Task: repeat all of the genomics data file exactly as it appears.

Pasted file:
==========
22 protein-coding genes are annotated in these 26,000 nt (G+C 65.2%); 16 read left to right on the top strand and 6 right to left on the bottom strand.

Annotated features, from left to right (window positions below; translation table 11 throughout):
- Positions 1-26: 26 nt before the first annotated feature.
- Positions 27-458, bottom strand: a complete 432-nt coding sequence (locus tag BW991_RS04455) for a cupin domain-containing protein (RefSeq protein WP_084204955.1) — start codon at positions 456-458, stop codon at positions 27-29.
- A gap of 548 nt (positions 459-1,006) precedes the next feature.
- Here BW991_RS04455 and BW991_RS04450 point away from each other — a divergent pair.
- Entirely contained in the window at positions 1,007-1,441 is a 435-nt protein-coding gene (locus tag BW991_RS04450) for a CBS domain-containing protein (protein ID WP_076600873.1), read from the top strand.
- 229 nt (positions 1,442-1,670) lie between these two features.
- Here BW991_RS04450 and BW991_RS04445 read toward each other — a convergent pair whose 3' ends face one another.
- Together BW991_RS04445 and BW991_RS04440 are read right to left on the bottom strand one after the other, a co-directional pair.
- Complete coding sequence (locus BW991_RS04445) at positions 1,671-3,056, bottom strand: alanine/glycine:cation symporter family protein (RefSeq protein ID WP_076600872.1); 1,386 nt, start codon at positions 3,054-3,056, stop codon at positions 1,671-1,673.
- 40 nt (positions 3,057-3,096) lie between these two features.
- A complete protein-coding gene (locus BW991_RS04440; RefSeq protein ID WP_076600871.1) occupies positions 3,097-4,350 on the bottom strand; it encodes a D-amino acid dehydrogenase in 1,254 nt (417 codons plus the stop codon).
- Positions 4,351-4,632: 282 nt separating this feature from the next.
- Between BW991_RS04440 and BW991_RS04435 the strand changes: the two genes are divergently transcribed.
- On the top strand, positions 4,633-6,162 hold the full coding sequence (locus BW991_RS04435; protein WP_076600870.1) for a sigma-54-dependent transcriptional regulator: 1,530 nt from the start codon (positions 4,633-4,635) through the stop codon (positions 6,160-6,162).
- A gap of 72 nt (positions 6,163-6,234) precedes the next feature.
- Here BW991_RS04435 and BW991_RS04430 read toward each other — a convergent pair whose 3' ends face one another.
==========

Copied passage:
22 protein-coding genes are annotated in these 26,000 nt (G+C 65.2%); 16 read left to right on the top strand and 6 right to left on the bottom strand.

Annotated features, from left to right (window positions below; translation table 11 throughout):
- Positions 1-26: 26 nt before the first annotated feature.
- Positions 27-458, bottom strand: a complete 432-nt coding sequence (locus tag BW991_RS04455) for a cupin domain-containing protein (RefSeq protein WP_084204955.1) — start codon at positions 456-458, stop codon at positions 27-29.
- A gap of 548 nt (positions 459-1,006) precedes the next feature.
- Here BW991_RS04455 and BW991_RS04450 point away from each other — a divergent pair.
- Entirely contained in the window at positions 1,007-1,441 is a 435-nt protein-coding gene (locus tag BW991_RS04450) for a CBS domain-containing protein (protein ID WP_076600873.1), read from the top strand.
- 229 nt (positions 1,442-1,670) lie between these two features.
- Here BW991_RS04450 and BW991_RS04445 read toward each other — a convergent pair whose 3' ends face one another.
- Together BW991_RS04445 and BW991_RS04440 are read right to left on the bottom strand one after the other, a co-directional pair.
- Complete coding sequence (locus BW991_RS04445) at positions 1,671-3,056, bottom strand: alanine/glycine:cation symporter family protein (RefSeq protein ID WP_076600872.1); 1,386 nt, start codon at positions 3,054-3,056, stop codon at positions 1,671-1,673.
- 40 nt (positions 3,057-3,096) lie between these two features.
- A complete protein-coding gene (locus BW991_RS04440; RefSeq protein ID WP_076600871.1) occupies positions 3,097-4,350 on the bottom strand; it encodes a D-amino acid dehydrogenase in 1,254 nt (417 codons plus the stop codon).
- Positions 4,351-4,632: 282 nt separating this feature from the next.
- Between BW991_RS04440 and BW991_RS04435 the strand changes: the two genes are divergently transcribed.
- On the top strand, positions 4,633-6,162 hold the full coding sequence (locus BW991_RS04435; protein WP_076600870.1) for a sigma-54-dependent transcriptional regulator: 1,530 nt from the start codon (positions 4,633-4,635) through the stop codon (positions 6,160-6,162).
- A gap of 72 nt (positions 6,163-6,234) precedes the next feature.
- Here BW991_RS04435 and BW991_RS04430 read toward each other — a convergent pair whose 3' ends face one another.